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Borowiec The New Heartland: Looking for the American Dream
by Andrew Borowiec
with essay by David Giffels

A powerful portrait of the new American heartland!
Published in association with The American Land Publishing Project

In so many ways, Ohio remains America's quintessential heartland state, for what happens in Ohio happens throughout the United States. Ohio has been a bellwether swing state for the winning candidate in every presidential election since 1944 except one. It's also the place where fast-food companies test-market new products and the place where chewing gum, Teflon, and the first cash register, vacuum cleaner, airplane, traffic signal, and gas-powered automobile were invented. Even the state's Division of Travel and Tourism has long relied on "Ohio, the Heart of It All" as its popular motto to attract visitors to the state.

Yet everything shifted after the 2004 presidential election, when political scientists and journalists looked more closely at the election results: Ohio was changing, just as America was changing. Big differences were noted between voters who lived in the cities and those who lived around the cities yet aligned with voters in rural areas. Andrew Borowiec, an eminent photographer then based in Akron, took notice and headed out with his camera to take a closer look at the electoral map to be found on the ground.

And what he found was astonishing. The once rolling farmlands that used to surround cities and define Middle America were giving way to vast suburban housing developments of nearly identical, hastily built mini-mansions with enormous garages and fancy yards. These were the new bedroom communities for long-distance commuters to the cities where there were jobs. And the traditional Main Streets of yore were rapidly being eclipsed by "lifestyle centers": shopping malls filled with national chains whose commercial architecture is a cacophonous blend of multiple periods and styles that somehow blend into a fanciful display in which every detail is reproduced out of extruded foam, all of it designed to evoke an imagined past era of luxurious consumerism. Distinctive architectural and landscape styles of the region had given way to a ubiquitous culture of global marketing in which J. Crew was a more familiar name than James Joyce. Homogenization and conformity had won over the American dream in the new heartland.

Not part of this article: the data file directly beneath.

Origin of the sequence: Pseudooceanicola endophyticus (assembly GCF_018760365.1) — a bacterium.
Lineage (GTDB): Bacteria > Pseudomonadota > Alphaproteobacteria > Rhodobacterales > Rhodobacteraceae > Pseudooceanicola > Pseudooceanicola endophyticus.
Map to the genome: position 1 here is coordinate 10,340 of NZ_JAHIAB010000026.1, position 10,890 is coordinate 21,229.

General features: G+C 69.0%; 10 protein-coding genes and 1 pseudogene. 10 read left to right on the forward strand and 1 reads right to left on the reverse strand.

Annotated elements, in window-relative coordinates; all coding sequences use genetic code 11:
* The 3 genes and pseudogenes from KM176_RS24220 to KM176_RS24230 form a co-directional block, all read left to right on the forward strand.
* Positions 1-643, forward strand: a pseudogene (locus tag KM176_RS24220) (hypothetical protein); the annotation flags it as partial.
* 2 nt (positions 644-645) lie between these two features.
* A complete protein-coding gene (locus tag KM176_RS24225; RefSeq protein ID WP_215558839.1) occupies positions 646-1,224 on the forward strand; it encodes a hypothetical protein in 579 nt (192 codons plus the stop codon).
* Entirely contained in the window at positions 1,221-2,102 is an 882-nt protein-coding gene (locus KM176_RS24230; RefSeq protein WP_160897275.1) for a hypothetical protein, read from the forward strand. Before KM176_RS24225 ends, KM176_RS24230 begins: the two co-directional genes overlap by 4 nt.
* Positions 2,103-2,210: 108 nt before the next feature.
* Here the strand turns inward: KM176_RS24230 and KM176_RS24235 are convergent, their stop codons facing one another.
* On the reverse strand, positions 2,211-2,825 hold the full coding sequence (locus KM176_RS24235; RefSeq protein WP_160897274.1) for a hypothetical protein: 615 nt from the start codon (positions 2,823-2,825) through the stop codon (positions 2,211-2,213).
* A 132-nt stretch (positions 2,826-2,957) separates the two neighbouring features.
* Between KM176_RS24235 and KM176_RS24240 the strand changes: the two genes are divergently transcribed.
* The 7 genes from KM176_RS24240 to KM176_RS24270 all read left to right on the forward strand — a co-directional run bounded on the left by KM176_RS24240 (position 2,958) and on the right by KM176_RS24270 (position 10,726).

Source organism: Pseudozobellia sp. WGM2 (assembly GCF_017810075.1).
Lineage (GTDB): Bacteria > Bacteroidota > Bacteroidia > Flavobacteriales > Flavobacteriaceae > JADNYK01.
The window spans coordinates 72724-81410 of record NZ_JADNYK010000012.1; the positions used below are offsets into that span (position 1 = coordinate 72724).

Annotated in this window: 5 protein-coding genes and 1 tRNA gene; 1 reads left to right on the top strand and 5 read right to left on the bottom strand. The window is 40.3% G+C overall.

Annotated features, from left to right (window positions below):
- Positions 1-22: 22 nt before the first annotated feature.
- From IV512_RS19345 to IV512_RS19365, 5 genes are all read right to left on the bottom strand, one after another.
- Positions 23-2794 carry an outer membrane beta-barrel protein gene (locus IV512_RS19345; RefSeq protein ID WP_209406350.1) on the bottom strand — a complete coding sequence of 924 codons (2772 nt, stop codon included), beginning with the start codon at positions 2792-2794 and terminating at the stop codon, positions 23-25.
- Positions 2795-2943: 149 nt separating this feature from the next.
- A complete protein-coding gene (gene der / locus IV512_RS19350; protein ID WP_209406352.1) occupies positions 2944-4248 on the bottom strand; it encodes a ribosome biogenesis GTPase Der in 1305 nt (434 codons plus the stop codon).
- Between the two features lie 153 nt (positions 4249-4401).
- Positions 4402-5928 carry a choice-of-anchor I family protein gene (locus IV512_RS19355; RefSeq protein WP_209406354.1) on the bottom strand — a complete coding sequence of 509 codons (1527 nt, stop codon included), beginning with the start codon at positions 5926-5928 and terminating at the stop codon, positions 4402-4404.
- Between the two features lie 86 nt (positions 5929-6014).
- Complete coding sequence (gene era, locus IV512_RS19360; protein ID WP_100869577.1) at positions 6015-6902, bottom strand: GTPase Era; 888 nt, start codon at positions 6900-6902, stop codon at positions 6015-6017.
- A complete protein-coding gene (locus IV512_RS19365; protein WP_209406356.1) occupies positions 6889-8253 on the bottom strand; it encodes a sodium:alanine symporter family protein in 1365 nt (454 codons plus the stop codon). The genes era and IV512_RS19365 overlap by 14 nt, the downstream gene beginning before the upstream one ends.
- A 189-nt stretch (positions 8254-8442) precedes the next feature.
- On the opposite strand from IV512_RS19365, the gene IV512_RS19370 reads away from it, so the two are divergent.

Andrew Borowiec's work follows in the tradition of other legendary interpreters of American land and life—among them J. B. Jackson, Robert Frank, Walker Evans, Robert Adams, and the New Topographics photographers. He has used his keen eye and dedication to field work to give us a fresh, at times humorous, and ever razor-sharp view of what is going on in America today. There is a new heartland, a new American dream, and it can be found in the new residential and commercial landscapes of Ohio and the rest of America, if we choose to open our eyes and take a look.


$45.00 U.S. (trade discount)
96 pages with 67 color photographs by the author
11.875" x 9.875" horizontal/landscape
ISBN: 978–1–938086–19–9

Forthcoming March 2019

Distributed by Casemate IPM

About the Author and the Essayist

Book Events & Exhibitions:
February 7 -May 17, 2015
The Post-Industrial Rust Belt
Joslyn Art Museum, Omaha, NE
(read about the exhibition and see images here)

Book Information Sheet (pdf)

View a selection of photos from The New Heartland: Looking for the American Dream featured on the Politico Magazine web site






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